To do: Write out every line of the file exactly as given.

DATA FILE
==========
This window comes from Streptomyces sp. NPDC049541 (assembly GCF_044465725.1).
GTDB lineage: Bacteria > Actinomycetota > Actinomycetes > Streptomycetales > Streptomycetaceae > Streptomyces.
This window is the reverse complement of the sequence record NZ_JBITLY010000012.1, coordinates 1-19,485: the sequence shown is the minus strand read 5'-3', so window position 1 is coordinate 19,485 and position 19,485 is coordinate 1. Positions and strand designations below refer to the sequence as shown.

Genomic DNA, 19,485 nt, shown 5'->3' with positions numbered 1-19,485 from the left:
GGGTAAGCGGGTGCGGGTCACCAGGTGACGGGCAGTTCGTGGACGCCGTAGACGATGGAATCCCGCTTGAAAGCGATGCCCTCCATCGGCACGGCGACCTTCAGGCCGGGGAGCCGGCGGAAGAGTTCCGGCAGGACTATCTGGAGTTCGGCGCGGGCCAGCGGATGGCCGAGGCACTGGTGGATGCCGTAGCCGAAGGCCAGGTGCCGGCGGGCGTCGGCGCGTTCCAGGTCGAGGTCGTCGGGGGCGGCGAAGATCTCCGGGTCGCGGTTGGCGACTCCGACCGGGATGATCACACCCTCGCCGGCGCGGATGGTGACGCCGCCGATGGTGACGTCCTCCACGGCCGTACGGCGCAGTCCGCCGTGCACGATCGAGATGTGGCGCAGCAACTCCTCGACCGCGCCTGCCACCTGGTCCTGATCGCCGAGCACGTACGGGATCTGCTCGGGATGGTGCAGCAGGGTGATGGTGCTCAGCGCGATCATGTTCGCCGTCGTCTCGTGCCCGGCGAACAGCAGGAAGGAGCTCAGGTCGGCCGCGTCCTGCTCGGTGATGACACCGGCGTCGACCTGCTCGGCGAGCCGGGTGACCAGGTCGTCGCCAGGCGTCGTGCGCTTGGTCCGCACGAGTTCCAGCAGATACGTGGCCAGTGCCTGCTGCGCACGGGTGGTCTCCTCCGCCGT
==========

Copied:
This window comes from Streptomyces sp. NPDC049541 (assembly GCF_044465725.1).
GTDB lineage: Bacteria > Actinomycetota > Actinomycetes > Streptomycetales > Streptomycetaceae > Streptomyces.
This window is the reverse complement of the sequence record NZ_JBITLY010000012.1, coordinates 1-19,485: the sequence shown is the minus strand read 5'-3', so window position 1 is coordinate 19,485 and position 19,485 is coordinate 1. Positions and strand designations below refer to the sequence as shown.

Genomic DNA, 19,485 nt, shown 5'->3' with positions numbered 1-19,485 from the left:
GGGTAAGCGGGTGCGGGTCACCAGGTGACGGGCAGTTCGTGGACGCCGTAGACGATGGAATCCCGCTTGAAAGCGATGCCCTCCATCGGCACGGCGACCTTCAGGCCGGGGAGCCGGCGGAAGAGTTCCGGCAGGACTATCTGGAGTTCGGCGCGGGCCAGCGGATGGCCGAGGCACTGGTGGATGCCGTAGCCGAAGGCCAGGTGCCGGCGGGCGTCGGCGCGTTCCAGGTCGAGGTCGTCGGGGGCGGCGAAGATCTCCGGGTCGCGGTTGGCGACTCCGACCGGGATGATCACACCCTCGCCGGCGCGGATGGTGACGCCGCCGATGGTGACGTCCTCCACGGCCGTACGGCGCAGTCCGCCGTGCACGATCGAGATGTGGCGCAGCAACTCCTCGACCGCGCCTGCCACCTGGTCCTGATCGCCGAGCACGTACGGGATCTGCTCGGGATGGTGCAGCAGGGTGATGGTGCTCAGCGCGATCATGTTCGCCGTCGTCTCGTGCCCGGCGAACAGCAGGAAGGAGCTCAGGTCGGCCGCGTCCTGCTCGGTGATGACACCGGCGTCGACCTGCTCGGCGAGCCGGGTGACCAGGTCGTCGCCAGGCGTCGTGCGCTTGGTCCGCACGAGTTCCAGCAGATACGTGGCCAGTGCCTGCTGCGCACGGGTGGTCTCCTCCGCCGT